But as a charitable organisation, Gordon said CPR is run solely by the annual membership of US$50 (J$4300) per year, donations and the concert. This money is used to offset the cost of running the organisation, its live streams, radio shows and its fora.

While Reggae Culture Salute will not be held in Jamaica in the very short term, Gordon said the long-term aim of CPR is to "move into getting music history and music culture into the curriculum in Jamaica. Our students need to learn music appreciation."

In addition, she said the intention is to visit Jamaica more regularly and build a closer relationship with other organisations like the Jamaica Reggae Industry Association, the Jamaica Association of Vintage Artistes & Affiliates and the Jamaica Association of Composers, Authors and Publishers Limited.

***Thanks to Sadeke Brooks and The Gleaner Company***


Saturday, 08 October 2011 09:40

In the Belly of the Beast

Despite the anxious efforts being made to alter the truth about his administration by corrupt members of the Jamaican Press, Bruce Golding’s tenure as Prime Minister has been a desolate and dangerous political failure. His close relationship with Christopher “Dudus” Coke led him to behave with arrogance and stupidity after the United States sought Christopher Coke’s extradition pursuant to the Extradition Treaty between Jamaica and the United States.

Christopher Coke is the head of the Shower Posse, a drug gang which controls most of the business of any type transacted between individuals and commercial enterprises inside Tivoli Gardens, a West Kingston political enclave. The United States Justice Department has characterized the Shower Posse as a racketeering enterprise that engages in the distribution of cocaine into the United States, the introduction of illegal firearms into Jamaica and cocaine connected alien trafficking.

Christopher Coke’s influence had become so powerful in 2009 that when the U.S. Justice Department attempted to extradite him he was able to exert influence within the Jamaica Labor Party to prevent his extradition. The close connection between Mr. Golding’s Jamaica Labour Party (JLP) and the Shower Posse became evident when Christopher Coke’s extradition was delayed for nine months while Prime Minister Golding and his Attorney General Dorothy Lightbourne used every possible method of illegally thwarting his extradition that was feasible.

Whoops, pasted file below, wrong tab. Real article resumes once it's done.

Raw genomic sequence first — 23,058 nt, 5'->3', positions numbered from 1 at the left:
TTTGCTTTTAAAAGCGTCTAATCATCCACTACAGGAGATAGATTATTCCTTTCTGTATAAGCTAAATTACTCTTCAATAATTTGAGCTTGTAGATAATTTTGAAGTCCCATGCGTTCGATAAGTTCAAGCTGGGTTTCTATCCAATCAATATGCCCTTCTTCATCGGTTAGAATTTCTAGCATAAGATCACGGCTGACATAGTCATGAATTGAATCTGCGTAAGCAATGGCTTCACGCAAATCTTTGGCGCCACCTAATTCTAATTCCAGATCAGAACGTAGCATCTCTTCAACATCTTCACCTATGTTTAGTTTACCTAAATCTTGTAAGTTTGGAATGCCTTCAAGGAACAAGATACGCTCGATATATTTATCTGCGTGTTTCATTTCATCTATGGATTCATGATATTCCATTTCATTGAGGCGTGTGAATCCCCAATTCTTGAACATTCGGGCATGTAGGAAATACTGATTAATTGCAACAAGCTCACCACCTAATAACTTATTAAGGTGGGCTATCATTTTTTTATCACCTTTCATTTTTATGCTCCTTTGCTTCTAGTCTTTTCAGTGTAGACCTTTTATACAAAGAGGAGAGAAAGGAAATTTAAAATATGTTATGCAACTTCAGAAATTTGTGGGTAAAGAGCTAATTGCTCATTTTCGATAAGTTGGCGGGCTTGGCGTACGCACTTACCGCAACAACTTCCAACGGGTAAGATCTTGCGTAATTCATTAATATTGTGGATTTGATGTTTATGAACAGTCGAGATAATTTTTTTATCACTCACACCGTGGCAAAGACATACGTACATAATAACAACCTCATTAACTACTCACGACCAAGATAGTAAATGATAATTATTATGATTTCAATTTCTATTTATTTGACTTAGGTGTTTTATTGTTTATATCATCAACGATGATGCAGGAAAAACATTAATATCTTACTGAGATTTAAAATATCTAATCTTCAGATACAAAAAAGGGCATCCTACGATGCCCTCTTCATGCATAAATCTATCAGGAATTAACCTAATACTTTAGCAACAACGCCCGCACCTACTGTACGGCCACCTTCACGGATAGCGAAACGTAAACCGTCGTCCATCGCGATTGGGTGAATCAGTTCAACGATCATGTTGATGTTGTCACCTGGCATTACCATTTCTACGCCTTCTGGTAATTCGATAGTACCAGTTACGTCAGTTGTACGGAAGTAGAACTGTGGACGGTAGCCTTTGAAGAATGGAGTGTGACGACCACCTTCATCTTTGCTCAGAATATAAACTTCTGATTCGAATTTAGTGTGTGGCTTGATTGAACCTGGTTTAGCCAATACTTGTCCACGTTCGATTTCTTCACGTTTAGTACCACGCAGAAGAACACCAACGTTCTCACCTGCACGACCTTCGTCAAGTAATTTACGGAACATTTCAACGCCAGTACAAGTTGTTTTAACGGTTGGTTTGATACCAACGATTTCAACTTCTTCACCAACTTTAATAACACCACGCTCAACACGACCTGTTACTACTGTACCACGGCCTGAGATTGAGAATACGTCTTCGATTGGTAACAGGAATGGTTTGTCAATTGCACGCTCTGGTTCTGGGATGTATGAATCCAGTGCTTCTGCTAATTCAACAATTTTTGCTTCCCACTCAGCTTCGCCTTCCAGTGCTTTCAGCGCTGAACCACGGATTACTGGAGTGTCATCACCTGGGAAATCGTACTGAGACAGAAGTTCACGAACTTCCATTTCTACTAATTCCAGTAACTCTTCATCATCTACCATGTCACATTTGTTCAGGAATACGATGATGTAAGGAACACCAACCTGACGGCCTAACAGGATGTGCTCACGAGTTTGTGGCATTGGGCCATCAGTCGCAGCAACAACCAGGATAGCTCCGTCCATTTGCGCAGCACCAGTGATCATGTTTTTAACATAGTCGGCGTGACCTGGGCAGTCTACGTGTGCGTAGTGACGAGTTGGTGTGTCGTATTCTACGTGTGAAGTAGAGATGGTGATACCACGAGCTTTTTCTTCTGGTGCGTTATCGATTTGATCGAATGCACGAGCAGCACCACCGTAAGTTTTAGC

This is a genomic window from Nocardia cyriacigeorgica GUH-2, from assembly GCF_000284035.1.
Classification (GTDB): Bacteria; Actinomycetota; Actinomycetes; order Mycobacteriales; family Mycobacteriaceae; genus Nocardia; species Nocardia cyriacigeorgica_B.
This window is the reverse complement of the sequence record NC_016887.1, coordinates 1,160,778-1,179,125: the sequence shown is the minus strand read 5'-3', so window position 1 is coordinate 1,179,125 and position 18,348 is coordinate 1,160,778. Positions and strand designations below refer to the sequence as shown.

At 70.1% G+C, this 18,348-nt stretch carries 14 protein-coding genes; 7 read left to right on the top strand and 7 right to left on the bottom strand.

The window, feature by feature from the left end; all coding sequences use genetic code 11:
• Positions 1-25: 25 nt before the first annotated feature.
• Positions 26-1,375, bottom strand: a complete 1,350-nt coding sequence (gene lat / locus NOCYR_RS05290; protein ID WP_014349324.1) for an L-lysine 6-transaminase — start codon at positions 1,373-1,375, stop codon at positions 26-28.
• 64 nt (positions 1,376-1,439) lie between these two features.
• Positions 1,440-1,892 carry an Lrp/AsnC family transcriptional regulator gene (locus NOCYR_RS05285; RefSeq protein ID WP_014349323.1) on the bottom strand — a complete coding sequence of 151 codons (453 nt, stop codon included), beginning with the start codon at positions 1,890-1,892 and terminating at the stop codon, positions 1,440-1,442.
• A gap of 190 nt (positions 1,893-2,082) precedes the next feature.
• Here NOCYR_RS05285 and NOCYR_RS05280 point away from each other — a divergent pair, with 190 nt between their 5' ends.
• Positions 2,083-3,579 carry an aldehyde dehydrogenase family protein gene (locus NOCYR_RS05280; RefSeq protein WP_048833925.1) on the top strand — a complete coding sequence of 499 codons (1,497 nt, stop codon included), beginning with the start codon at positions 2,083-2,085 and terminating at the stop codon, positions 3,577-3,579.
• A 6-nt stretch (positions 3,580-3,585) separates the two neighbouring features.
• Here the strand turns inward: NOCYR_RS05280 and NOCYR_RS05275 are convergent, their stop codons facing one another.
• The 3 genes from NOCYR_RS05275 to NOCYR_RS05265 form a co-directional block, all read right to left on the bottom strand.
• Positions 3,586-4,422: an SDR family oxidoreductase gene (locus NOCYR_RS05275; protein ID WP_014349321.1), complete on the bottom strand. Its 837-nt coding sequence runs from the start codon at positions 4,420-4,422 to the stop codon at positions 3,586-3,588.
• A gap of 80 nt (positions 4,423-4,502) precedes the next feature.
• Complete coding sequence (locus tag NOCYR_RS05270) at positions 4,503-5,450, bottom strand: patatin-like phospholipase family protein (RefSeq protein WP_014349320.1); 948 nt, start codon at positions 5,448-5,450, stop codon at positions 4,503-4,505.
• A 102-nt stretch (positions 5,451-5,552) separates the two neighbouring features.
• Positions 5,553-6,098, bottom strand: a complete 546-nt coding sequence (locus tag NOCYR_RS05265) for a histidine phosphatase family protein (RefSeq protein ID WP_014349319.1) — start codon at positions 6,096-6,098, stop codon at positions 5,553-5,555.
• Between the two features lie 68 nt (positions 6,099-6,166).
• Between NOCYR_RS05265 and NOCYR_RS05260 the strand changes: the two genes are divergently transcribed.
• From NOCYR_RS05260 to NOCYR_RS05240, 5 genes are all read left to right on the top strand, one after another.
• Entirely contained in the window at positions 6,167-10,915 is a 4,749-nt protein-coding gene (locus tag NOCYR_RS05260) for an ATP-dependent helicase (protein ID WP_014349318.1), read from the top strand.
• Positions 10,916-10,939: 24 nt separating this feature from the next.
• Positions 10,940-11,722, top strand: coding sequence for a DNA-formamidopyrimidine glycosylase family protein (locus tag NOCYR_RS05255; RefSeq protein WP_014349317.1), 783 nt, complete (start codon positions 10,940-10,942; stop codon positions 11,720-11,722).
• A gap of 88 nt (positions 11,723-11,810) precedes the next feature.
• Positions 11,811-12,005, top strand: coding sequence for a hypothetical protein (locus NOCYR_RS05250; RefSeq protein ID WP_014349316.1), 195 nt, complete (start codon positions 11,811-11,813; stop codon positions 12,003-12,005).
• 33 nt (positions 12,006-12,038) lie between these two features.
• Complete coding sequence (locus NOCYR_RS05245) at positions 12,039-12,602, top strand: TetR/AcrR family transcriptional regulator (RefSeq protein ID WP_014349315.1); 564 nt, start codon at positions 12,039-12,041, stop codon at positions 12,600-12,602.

During this period, Dr. Peter Phillips of Jamaica’s Opposition Peoples National Party (PNP), the former Minister of National Security, described Christopher Coke as the most “powerful” person in Jamaica. When Coke’s Tivoli Gardens barricaded itself and attacked the Jamaican Police as the extradition crisis between Jamaica and the United States heightened and at least 75 individuals including police officers and soldiers died in frenetic gun battles in Western Kingston, it certainly seemed that Coke was as powerful as the Prime Minister.

In order to maintain power and credibility, the Golding administration had to manipulate the local press in Jamaica. When public records of Golding contracting an American law firm; Manatt Phelps to lobby the White House to somehow thwart the Coke extradition request, Golding’s frequent falsehoods and parliamentary endorsement of Christopher Coke inevitably strained relations with Washington. The State Department was forced to question Jamaica’s reliability in the international war against drugs.

Last Month, Christopher Coke pled guilty to racketeering and assault charges and he admitted his leadership of the brutal Shower Posse gang. The U.S. Government indicated that they would prove had the case gone to trial that Coke used an Electric Saw to chop up a man while he was still alive, in punishment for not paying drug debts.